Omata enlisted the help of Seiko Precision, the micro-engineering subsidiary of the company that makes the watches we know and love. Seiko Precision manufactures timing equipment (naturally), camera components such as shutters, and high precision stepper motors. This last area is relevant to the Omata One, as the device translates satellite-derived data into a visual, mechanically driven analog display. Omata incorporates Seiko Precision stepper motors in the One to actuate the hands of the main dial and sub-dials. I have no doubt that accuracy and build quality is top notch, but how crash-worthy or shock-resistant it is, I’m not certain, so I’d probably use it exclusively on the road instead of off road on a mountain or cyclocross bike. Aerodynamically, it might not equal the wind tunnel performance of a flat digital bike computer but if you are concerned about that, I’m guessing an analog display isn’t for you anyway.
Omata has already created a buzz among both the cycling and product design communities. An early “ambassador” and product tester is Fabian Cancellara, the recently retired Swiss cyclist who is an Olympic gold medalist, multiple Tour de France stage and Spring Classics winner, and IWC “friend of the brand”. Given its avant-garde, “steampunk meets Jony Ive” aesthetic, it will likely be a hit with both the retro crowd, for whom the laid back display matches the steel frame steeds they ride, as well as the custom carbon bike owners who will appreciate its forward thinking and luxury vibe.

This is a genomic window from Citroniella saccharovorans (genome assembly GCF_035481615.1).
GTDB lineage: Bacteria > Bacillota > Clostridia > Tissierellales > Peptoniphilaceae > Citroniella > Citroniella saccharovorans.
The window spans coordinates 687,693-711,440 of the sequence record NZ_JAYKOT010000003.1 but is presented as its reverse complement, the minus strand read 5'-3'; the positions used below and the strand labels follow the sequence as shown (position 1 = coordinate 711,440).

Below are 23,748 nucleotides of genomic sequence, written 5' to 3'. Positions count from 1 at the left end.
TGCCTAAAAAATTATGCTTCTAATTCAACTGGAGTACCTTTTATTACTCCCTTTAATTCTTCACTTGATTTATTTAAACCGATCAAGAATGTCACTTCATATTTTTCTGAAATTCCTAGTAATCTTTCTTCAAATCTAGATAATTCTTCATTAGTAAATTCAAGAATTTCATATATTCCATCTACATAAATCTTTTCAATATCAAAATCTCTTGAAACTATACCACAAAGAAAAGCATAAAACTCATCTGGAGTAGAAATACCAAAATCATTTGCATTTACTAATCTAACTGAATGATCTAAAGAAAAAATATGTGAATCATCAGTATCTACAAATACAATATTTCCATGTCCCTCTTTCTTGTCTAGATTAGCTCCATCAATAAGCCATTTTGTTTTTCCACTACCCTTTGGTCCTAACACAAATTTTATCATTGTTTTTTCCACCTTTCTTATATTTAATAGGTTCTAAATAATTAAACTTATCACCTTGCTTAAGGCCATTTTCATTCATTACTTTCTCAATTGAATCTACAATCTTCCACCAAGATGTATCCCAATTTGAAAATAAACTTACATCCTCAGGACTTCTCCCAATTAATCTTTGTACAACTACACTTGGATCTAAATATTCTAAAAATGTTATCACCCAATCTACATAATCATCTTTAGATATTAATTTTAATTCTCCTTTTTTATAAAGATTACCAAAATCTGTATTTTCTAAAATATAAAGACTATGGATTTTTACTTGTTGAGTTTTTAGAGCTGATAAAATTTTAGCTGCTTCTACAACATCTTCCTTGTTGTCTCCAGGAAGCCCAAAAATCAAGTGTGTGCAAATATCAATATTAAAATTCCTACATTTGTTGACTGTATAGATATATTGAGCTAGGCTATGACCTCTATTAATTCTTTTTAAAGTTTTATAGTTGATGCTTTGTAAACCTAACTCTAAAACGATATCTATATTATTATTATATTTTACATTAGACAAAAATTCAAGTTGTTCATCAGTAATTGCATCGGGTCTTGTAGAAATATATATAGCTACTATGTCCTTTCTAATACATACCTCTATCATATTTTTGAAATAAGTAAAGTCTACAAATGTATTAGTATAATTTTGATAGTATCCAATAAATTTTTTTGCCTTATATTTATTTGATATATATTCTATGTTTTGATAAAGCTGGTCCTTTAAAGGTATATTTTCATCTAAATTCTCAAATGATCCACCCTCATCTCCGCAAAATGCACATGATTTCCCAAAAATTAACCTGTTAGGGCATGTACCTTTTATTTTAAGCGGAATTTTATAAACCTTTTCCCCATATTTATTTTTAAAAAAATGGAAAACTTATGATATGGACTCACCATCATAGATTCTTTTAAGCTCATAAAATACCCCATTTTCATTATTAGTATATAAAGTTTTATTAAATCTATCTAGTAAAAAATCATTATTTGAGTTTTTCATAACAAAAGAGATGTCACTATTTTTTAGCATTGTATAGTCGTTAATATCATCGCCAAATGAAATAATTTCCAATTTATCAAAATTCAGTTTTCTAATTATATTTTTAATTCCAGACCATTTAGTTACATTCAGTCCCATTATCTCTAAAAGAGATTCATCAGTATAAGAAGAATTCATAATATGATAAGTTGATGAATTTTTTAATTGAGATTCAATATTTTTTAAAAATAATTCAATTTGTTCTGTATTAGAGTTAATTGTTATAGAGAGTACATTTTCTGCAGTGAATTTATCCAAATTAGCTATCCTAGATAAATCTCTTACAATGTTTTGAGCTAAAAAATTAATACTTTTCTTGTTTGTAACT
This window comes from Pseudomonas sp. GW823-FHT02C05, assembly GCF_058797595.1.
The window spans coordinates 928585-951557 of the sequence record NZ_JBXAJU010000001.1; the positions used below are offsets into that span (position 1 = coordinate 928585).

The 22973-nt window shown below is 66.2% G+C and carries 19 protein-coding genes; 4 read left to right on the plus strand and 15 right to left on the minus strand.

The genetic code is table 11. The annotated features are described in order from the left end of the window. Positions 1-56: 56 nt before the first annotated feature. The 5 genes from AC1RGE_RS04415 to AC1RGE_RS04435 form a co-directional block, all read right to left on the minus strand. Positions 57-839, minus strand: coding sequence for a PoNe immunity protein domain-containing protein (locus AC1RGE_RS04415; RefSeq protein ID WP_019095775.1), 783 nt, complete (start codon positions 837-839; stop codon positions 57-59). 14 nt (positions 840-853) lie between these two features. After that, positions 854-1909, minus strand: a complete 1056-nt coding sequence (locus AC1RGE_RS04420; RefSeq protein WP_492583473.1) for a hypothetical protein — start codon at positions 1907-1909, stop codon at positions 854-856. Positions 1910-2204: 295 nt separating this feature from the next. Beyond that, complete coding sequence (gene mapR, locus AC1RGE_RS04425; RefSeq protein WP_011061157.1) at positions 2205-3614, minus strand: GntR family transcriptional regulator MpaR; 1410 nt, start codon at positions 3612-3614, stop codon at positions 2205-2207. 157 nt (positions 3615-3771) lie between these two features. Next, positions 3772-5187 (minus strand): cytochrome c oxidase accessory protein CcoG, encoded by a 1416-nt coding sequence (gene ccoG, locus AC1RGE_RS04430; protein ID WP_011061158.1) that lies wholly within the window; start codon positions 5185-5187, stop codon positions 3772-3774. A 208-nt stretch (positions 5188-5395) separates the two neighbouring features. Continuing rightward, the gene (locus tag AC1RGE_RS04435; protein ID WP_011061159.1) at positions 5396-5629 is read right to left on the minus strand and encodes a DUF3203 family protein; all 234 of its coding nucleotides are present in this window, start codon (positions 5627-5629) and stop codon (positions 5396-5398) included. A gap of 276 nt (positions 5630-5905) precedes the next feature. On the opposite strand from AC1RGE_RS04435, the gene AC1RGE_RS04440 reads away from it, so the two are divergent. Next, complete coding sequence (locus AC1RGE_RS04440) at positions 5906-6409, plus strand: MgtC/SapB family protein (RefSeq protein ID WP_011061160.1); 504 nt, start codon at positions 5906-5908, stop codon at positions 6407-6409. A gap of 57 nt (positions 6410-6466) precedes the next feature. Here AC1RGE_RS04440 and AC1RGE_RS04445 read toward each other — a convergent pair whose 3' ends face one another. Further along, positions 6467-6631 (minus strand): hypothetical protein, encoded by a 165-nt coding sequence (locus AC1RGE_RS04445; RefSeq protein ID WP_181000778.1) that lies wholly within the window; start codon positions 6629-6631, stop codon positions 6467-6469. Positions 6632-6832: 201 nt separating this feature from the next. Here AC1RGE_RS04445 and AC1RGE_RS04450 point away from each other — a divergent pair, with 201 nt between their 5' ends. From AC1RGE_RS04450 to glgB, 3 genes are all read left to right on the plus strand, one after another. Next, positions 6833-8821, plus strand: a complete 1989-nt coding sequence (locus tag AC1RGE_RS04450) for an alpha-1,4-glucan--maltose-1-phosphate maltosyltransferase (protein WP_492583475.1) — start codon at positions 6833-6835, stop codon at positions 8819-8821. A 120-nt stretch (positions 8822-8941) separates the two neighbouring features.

The One has not hit the market yet, but it is available for pre-order at a price of $550. While this may sound expensive to the average weekend cyclist, it is actually well within the range of other high-end (digital) bike computers, such as the Garmin Edge 1030. You can find more information and place an order at Omata’s minimalist website: omata.com.